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More on Payments and the Lack Thereof

Here’s some vocabulary that you may need if you hope to pay someone in Japan—or conversely if you’re planning to bounce a check:

払い渡す (haraiwatasu: to pay, to pay out)
     to pay + to transfer
不渡り (fuwatari: nonpayment; bouncing check)
     not + to go across

I think we can understand this as a payment that doesn’t cross over from one side to the other.

この小切手は不渡りになりました。
Kono kogitte wa fuwatari ni narimashita.
This check was not honored.

小切手 (kogitte: check)
     small + to cut + hand

Quick quiz: If 小切手 (kogitte: small + to cut + hand) means “check,” what is a regular-sized 切手? Answer at the link.

On 小切手

The word 不渡り refers only to the act of bouncing a check, not to the check itself. For that, you need this term:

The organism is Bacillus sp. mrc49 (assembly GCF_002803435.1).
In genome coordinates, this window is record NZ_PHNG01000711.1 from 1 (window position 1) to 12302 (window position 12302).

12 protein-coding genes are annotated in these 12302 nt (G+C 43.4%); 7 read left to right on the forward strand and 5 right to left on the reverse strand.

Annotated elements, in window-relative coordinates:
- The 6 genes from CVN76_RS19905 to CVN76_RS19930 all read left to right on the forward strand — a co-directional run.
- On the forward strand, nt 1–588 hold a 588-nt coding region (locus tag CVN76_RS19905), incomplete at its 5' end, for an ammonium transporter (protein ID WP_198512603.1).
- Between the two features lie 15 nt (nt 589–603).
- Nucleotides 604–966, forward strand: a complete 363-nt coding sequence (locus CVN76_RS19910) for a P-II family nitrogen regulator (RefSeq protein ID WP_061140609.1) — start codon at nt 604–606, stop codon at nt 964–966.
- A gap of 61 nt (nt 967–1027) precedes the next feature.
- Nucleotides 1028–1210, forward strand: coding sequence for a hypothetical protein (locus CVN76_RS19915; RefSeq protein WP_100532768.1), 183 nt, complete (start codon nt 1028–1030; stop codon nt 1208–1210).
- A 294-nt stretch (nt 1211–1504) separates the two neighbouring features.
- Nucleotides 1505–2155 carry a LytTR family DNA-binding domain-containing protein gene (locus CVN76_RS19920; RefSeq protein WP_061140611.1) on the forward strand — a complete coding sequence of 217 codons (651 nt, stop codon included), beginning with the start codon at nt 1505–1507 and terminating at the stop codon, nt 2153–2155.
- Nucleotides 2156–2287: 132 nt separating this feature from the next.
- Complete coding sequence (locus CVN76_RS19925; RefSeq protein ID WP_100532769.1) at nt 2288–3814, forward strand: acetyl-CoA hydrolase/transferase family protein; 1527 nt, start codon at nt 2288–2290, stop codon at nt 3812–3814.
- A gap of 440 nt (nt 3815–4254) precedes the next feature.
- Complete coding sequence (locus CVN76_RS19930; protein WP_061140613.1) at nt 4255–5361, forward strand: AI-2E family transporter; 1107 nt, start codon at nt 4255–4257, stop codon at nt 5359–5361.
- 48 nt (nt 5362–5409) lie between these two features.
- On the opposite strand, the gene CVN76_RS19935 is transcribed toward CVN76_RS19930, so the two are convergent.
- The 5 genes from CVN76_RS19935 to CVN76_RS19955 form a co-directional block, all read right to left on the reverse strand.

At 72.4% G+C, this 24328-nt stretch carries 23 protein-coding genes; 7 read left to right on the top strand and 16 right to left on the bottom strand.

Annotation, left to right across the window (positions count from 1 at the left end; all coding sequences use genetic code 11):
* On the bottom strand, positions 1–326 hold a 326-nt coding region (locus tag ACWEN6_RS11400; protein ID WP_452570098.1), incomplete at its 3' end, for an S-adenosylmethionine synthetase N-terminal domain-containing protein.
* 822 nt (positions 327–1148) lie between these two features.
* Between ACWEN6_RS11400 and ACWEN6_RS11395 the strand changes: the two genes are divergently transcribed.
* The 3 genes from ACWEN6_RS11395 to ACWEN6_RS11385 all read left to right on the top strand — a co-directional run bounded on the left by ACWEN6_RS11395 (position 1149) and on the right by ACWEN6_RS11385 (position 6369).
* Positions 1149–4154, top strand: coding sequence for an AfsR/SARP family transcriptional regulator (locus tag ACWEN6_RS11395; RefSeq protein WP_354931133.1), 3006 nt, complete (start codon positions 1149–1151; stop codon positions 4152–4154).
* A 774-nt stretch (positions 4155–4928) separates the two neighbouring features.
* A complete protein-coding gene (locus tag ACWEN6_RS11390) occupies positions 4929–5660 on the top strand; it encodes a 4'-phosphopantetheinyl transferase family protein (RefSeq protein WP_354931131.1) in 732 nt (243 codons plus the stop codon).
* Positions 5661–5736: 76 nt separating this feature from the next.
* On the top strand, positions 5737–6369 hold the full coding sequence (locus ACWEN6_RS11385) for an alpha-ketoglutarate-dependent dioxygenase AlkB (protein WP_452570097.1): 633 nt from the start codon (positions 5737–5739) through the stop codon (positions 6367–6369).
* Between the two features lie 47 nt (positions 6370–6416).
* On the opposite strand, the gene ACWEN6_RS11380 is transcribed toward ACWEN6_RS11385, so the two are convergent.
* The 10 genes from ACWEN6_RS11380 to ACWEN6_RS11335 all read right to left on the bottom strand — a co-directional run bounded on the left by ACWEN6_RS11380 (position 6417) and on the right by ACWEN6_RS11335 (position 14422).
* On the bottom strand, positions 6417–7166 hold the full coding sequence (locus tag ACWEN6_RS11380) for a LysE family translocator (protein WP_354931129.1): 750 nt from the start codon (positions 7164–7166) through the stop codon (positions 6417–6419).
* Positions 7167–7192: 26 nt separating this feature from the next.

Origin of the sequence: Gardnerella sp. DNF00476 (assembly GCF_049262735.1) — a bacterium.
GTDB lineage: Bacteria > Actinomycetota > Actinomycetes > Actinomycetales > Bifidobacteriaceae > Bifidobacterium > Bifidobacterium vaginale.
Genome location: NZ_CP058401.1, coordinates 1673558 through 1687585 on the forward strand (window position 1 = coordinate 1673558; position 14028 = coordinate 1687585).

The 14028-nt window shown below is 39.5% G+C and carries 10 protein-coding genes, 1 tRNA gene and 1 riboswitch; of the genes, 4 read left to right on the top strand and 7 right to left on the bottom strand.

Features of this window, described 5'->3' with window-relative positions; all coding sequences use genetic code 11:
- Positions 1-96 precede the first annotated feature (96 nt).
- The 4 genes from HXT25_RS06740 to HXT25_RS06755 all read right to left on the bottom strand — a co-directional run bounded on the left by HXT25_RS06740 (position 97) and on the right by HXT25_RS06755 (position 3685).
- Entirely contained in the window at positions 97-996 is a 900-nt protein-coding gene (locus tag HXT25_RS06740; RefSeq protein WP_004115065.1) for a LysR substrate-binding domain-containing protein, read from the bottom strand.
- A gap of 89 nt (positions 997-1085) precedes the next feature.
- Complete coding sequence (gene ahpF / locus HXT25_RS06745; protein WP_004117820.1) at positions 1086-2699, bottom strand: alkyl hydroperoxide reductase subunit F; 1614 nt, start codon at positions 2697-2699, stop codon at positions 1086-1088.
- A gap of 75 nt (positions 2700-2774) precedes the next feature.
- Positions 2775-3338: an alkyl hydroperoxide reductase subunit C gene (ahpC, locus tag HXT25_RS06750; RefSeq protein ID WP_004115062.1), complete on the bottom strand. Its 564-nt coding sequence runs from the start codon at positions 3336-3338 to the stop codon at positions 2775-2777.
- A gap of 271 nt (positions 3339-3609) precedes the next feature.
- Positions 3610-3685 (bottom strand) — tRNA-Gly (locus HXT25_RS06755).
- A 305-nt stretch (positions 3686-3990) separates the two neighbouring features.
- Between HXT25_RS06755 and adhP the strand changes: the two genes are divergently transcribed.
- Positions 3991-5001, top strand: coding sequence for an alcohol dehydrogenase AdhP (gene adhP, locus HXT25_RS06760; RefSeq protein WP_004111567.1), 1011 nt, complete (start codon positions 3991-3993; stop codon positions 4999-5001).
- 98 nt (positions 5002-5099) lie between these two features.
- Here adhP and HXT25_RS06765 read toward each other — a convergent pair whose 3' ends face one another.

不渡り小切手 (fuwatari kogitte: dishonored check)
     not + to go across + small + to cut + hand

This synonym will do the trick, too:

不渡り手形 (fuwatari tegata: dishonored bill)
     not + to go across + hand + pledge

By itself, 手形 means “promissory note, hand print,” says Halpern. Breen indicates that the “hand print” part of that definition is exclusive to sumo. I asked a native speaker about the etymology of 手形, and although he couldn’t find anything in his dictionaries, he offered a hypothesis: “I imagine that in olden days, they required a hand print from anyone who issued a payment.”

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